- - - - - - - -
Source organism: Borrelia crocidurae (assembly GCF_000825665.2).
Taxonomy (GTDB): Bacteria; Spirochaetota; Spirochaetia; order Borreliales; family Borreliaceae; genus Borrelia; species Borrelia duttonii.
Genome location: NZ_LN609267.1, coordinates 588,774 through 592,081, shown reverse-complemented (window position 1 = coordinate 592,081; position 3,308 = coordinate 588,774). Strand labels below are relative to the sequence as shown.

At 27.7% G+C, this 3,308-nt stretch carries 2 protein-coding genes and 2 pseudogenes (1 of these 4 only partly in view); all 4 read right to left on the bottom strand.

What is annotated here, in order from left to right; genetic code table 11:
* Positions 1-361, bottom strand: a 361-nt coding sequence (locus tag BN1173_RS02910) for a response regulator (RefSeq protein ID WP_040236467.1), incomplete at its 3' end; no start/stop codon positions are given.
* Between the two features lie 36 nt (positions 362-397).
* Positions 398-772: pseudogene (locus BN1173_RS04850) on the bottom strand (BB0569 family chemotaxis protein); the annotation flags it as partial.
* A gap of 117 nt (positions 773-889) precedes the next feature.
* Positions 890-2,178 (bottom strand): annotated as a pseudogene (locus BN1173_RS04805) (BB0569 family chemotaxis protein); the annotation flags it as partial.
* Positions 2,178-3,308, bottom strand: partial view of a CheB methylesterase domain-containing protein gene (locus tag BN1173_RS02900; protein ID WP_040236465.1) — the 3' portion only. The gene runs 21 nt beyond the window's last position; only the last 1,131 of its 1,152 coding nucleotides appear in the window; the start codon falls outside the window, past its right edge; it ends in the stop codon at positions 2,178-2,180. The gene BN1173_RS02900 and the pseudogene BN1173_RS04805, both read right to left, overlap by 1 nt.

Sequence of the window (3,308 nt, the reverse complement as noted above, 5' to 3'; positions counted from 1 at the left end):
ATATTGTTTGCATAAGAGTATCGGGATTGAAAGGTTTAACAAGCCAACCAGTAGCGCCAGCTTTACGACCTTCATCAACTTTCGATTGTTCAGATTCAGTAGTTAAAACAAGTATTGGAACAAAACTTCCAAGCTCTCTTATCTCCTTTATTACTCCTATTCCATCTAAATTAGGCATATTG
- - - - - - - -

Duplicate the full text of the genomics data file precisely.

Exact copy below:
Source organism: Borrelia crocidurae (assembly GCF_000825665.2).
Taxonomy (GTDB): Bacteria; Spirochaetota; Spirochaetia; order Borreliales; family Borreliaceae; genus Borrelia; species Borrelia duttonii.
Genome location: NZ_LN609267.1, coordinates 588,774 through 592,081, shown reverse-complemented (window position 1 = coordinate 592,081; position 3,308 = coordinate 588,774). Strand labels below are relative to the sequence as shown.

At 27.7% G+C, this 3,308-nt stretch carries 2 protein-coding genes and 2 pseudogenes (1 of these 4 only partly in view); all 4 read right to left on the bottom strand.

What is annotated here, in order from left to right; genetic code table 11:
* Positions 1-361, bottom strand: a 361-nt coding sequence (locus tag BN1173_RS02910) for a response regulator (RefSeq protein ID WP_040236467.1), incomplete at its 3' end; no start/stop codon positions are given.
* Between the two features lie 36 nt (positions 362-397).
* Positions 398-772: pseudogene (locus BN1173_RS04850) on the bottom strand (BB0569 family chemotaxis protein); the annotation flags it as partial.
* A gap of 117 nt (positions 773-889) precedes the next feature.
* Positions 890-2,178 (bottom strand): annotated as a pseudogene (locus BN1173_RS04805) (BB0569 family chemotaxis protein); the annotation flags it as partial.
* Positions 2,178-3,308, bottom strand: partial view of a CheB methylesterase domain-containing protein gene (locus tag BN1173_RS02900; protein ID WP_040236465.1) — the 3' portion only. The gene runs 21 nt beyond the window's last position; only the last 1,131 of its 1,152 coding nucleotides appear in the window; the start codon falls outside the window, past its right edge; it ends in the stop codon at positions 2,178-2,180. The gene BN1173_RS02900 and the pseudogene BN1173_RS04805, both read right to left, overlap by 1 nt.

Sequence of the window (3,308 nt, the reverse complement as noted above, 5' to 3'; positions counted from 1 at the left end):
ATATTGTTTGCATAAGAGTATCGGGATTGAAAGGTTTAACAAGCCAACCAGTAGCGCCAGCTTTACGACCTTCATCAACTTTCGATTGTTCAGATTCAGTAGTTAAAACAAGTATTGGAACAAAACTTCCAAGCTCTCTTATCTCCTTTATTACTCCTATTCCATCTAAATTAGGCATATTG